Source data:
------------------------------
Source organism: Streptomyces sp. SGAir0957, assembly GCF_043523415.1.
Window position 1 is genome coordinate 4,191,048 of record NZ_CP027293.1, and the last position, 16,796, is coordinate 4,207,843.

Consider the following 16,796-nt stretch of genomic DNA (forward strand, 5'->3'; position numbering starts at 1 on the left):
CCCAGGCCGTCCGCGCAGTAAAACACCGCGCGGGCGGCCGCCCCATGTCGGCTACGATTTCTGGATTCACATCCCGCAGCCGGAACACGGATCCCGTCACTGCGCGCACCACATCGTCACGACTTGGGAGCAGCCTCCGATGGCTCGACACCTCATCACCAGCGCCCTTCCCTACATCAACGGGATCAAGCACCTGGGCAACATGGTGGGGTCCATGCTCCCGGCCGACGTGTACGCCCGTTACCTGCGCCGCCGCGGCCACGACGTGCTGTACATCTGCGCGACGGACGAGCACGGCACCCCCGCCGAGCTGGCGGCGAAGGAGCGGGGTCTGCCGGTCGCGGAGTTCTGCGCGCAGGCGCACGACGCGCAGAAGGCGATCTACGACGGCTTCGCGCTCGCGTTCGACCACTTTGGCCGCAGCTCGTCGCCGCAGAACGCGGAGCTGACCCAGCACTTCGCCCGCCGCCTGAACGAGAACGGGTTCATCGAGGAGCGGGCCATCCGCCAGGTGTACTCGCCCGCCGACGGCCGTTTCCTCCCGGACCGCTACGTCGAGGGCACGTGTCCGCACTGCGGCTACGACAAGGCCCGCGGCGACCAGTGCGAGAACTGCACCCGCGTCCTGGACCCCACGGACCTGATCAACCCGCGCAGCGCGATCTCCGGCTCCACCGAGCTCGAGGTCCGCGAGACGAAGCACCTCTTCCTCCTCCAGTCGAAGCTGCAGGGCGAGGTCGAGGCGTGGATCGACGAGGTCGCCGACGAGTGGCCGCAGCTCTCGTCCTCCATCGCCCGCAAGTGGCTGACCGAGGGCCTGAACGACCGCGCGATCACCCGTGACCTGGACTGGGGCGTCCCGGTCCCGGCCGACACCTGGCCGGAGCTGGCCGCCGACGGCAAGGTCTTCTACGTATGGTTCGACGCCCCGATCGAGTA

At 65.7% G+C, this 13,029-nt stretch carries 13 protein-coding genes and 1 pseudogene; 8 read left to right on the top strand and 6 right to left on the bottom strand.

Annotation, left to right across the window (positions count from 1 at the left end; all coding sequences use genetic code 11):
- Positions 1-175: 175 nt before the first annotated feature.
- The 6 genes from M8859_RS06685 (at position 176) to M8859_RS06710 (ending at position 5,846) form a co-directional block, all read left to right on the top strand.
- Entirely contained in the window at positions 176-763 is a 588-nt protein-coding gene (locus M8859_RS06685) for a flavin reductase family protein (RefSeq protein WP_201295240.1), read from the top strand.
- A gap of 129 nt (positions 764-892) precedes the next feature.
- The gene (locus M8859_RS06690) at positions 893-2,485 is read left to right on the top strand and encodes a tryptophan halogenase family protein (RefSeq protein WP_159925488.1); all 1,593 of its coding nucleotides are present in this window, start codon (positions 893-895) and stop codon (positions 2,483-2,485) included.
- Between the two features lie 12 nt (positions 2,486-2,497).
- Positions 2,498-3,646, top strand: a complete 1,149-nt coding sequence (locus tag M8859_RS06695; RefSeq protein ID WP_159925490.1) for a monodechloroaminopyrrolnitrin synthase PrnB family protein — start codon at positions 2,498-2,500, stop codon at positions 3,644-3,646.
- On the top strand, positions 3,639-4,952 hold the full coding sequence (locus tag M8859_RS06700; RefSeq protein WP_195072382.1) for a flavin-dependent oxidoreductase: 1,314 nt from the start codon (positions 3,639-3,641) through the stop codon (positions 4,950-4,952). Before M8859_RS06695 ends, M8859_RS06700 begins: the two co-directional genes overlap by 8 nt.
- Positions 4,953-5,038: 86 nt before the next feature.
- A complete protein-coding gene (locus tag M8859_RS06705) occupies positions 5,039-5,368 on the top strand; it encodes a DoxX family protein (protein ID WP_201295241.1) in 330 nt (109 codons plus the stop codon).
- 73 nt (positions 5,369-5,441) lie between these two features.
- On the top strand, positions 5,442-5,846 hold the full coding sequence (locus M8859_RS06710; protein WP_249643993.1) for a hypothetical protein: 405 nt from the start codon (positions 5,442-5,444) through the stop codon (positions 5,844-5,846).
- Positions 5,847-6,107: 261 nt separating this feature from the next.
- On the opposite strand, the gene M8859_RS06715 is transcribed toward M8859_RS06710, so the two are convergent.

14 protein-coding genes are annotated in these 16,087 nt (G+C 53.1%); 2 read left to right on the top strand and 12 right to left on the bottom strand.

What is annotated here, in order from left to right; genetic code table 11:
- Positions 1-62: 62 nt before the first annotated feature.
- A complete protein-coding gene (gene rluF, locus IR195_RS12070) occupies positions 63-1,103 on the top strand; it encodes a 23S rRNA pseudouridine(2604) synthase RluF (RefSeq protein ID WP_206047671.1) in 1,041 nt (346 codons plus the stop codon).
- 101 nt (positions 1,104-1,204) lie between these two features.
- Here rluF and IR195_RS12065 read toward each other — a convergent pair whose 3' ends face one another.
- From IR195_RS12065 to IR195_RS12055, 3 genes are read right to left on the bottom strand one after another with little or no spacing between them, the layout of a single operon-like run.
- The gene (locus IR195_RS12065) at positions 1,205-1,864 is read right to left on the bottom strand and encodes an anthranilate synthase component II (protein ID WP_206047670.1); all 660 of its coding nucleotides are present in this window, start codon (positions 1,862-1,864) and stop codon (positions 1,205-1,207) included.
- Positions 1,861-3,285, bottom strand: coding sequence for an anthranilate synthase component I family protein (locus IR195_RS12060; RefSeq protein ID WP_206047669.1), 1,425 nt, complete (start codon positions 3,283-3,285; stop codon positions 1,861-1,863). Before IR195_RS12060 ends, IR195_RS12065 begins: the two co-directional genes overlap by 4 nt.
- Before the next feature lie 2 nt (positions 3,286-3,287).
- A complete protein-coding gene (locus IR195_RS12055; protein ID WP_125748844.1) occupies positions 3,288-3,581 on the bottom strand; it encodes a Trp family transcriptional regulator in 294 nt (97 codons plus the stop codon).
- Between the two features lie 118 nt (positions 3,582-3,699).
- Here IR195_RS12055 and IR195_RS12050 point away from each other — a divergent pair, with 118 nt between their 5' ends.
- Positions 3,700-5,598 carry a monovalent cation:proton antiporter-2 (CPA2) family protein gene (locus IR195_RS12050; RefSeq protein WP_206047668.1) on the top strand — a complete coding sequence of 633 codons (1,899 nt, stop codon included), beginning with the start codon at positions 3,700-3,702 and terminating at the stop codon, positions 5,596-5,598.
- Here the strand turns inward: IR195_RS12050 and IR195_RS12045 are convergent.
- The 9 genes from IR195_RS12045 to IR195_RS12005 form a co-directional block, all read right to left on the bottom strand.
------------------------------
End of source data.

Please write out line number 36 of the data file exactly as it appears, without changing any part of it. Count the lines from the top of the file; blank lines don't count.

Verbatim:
- The 9 genes from IR195_RS12045 to IR195_RS12005 form a co-directional block, all read right to left on the bottom strand.